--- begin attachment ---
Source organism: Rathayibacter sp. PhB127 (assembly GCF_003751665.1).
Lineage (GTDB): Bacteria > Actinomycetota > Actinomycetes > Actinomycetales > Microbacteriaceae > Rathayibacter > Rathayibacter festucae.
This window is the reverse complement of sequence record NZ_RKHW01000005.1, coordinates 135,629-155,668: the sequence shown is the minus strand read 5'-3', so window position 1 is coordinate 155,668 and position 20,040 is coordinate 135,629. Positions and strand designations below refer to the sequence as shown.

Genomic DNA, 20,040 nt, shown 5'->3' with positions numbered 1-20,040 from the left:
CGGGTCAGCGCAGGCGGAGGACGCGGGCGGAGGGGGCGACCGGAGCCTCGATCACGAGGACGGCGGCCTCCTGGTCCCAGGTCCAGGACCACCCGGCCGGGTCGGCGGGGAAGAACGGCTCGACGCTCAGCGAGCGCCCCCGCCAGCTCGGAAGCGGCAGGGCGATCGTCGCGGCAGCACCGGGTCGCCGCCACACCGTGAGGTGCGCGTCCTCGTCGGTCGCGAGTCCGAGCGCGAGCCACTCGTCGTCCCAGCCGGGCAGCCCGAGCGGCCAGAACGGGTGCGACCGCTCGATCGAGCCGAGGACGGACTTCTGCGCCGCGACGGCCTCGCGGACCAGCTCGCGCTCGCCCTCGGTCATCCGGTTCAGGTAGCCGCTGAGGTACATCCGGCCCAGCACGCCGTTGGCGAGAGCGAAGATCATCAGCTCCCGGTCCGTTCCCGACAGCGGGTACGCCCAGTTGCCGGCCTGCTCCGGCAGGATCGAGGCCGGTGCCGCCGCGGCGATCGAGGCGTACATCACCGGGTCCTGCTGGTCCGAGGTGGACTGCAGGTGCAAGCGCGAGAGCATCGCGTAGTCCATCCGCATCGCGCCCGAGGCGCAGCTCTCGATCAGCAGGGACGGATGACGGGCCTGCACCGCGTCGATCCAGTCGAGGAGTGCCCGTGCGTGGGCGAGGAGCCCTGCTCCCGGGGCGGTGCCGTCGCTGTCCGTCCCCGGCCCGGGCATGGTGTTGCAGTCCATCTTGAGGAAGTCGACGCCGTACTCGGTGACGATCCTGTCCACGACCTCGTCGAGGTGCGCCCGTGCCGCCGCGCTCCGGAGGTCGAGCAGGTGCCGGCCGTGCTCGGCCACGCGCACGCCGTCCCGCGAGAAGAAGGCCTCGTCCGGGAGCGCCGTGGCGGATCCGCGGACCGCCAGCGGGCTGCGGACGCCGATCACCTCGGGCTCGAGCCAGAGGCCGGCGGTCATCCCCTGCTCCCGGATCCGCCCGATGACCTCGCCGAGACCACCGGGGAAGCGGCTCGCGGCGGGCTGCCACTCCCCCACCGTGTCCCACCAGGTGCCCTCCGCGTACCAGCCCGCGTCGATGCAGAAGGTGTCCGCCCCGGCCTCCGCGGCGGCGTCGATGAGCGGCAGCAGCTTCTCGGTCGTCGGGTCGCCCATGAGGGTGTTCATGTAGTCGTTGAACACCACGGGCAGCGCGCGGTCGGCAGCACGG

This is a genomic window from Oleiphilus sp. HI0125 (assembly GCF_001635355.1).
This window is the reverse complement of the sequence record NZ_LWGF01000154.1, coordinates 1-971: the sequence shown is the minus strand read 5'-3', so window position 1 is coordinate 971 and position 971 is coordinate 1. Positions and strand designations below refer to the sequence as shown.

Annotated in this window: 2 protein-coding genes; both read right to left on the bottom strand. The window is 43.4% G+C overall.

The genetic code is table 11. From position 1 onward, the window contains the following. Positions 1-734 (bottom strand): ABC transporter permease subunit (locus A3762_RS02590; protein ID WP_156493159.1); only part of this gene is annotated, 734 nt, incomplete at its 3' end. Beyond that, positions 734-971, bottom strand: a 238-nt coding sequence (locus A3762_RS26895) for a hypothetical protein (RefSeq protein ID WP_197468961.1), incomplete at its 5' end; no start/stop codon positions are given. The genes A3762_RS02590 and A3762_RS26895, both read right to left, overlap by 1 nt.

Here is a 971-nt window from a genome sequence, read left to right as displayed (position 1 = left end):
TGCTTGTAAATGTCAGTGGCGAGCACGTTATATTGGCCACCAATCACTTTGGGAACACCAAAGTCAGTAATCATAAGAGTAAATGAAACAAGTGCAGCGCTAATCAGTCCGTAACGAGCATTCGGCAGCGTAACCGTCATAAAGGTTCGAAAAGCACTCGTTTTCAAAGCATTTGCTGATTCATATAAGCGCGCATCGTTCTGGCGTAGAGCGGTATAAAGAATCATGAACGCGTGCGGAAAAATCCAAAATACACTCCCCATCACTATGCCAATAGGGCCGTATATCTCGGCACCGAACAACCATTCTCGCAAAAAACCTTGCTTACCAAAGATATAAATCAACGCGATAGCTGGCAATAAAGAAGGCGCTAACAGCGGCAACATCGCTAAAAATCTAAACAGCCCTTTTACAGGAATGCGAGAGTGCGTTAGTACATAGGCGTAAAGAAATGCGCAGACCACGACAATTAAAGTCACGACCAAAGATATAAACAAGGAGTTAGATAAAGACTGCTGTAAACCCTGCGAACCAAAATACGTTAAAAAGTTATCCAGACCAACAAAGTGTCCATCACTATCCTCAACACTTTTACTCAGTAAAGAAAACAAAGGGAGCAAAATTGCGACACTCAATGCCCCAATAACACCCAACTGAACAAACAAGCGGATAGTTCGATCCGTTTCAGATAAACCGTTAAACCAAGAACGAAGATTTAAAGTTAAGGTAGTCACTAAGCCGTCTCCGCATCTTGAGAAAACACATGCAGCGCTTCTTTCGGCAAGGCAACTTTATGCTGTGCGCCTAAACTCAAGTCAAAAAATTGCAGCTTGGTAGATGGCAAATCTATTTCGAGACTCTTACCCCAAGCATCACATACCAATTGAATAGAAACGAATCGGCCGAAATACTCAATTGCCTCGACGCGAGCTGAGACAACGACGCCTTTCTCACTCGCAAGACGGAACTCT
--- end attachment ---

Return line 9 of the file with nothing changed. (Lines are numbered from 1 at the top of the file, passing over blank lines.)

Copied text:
The genetic code is table 11. From position 1 onward, the window contains the following. Positions 1-734 (bottom strand): ABC transporter permease subunit (locus A3762_RS02590; protein ID WP_156493159.1); only part of this gene is annotated, 734 nt, incomplete at its 3' end. Beyond that, positions 734-971, bottom strand: a 238-nt coding sequence (locus A3762_RS26895) for a hypothetical protein (RefSeq protein ID WP_197468961.1), incomplete at its 5' end; no start/stop codon positions are given. The genes A3762_RS02590 and A3762_RS26895, both read right to left, overlap by 1 nt.